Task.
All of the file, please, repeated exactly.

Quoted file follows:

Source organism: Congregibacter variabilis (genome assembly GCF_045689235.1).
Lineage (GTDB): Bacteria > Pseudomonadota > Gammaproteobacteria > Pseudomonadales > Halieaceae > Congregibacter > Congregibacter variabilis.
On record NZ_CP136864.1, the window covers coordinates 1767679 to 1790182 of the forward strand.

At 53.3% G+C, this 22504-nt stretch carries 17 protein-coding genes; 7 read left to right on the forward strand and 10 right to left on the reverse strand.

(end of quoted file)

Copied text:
Source organism: Congregibacter variabilis (genome assembly GCF_045689235.1).
Lineage (GTDB): Bacteria > Pseudomonadota > Gammaproteobacteria > Pseudomonadales > Halieaceae > Congregibacter > Congregibacter variabilis.
On record NZ_CP136864.1, the window covers coordinates 1767679 to 1790182 of the forward strand.

At 53.3% G+C, this 22504-nt stretch carries 17 protein-coding genes; 7 read left to right on the forward strand and 10 right to left on the reverse strand.